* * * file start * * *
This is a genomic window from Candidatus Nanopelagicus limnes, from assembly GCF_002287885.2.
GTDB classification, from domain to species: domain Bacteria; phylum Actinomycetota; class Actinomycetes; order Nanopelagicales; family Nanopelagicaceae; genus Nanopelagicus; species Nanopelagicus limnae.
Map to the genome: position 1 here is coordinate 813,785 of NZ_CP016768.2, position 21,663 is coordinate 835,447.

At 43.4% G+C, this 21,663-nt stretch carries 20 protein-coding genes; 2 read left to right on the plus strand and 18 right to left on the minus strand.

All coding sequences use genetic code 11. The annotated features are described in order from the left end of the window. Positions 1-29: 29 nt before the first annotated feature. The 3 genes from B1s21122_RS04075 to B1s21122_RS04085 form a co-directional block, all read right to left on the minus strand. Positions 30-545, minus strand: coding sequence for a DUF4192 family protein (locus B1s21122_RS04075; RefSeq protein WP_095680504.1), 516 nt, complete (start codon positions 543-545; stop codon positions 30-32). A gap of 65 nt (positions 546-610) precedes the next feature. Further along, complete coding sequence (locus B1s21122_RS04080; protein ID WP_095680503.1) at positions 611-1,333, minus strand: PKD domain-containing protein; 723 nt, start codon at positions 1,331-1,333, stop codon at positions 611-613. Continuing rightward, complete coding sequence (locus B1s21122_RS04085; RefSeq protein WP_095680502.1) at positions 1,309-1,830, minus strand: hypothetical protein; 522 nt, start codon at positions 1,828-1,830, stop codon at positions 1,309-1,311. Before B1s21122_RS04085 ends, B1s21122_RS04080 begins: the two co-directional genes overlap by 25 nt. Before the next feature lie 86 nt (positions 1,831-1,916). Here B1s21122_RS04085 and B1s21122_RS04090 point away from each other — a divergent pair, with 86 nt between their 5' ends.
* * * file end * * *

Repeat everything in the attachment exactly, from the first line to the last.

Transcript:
This is a genomic window from Candidatus Nanopelagicus limnes, from assembly GCF_002287885.2.
GTDB classification, from domain to species: domain Bacteria; phylum Actinomycetota; class Actinomycetes; order Nanopelagicales; family Nanopelagicaceae; genus Nanopelagicus; species Nanopelagicus limnae.
Map to the genome: position 1 here is coordinate 813,785 of NZ_CP016768.2, position 21,663 is coordinate 835,447.

At 43.4% G+C, this 21,663-nt stretch carries 20 protein-coding genes; 2 read left to right on the plus strand and 18 right to left on the minus strand.

All coding sequences use genetic code 11. The annotated features are described in order from the left end of the window. Positions 1-29: 29 nt before the first annotated feature. The 3 genes from B1s21122_RS04075 to B1s21122_RS04085 form a co-directional block, all read right to left on the minus strand. Positions 30-545, minus strand: coding sequence for a DUF4192 family protein (locus B1s21122_RS04075; RefSeq protein WP_095680504.1), 516 nt, complete (start codon positions 543-545; stop codon positions 30-32). A gap of 65 nt (positions 546-610) precedes the next feature. Further along, complete coding sequence (locus B1s21122_RS04080; protein ID WP_095680503.1) at positions 611-1,333, minus strand: PKD domain-containing protein; 723 nt, start codon at positions 1,331-1,333, stop codon at positions 611-613. Continuing rightward, complete coding sequence (locus B1s21122_RS04085; RefSeq protein WP_095680502.1) at positions 1,309-1,830, minus strand: hypothetical protein; 522 nt, start codon at positions 1,828-1,830, stop codon at positions 1,309-1,311. Before B1s21122_RS04085 ends, B1s21122_RS04080 begins: the two co-directional genes overlap by 25 nt. Before the next feature lie 86 nt (positions 1,831-1,916). Here B1s21122_RS04085 and B1s21122_RS04090 point away from each other — a divergent pair, with 86 nt between their 5' ends.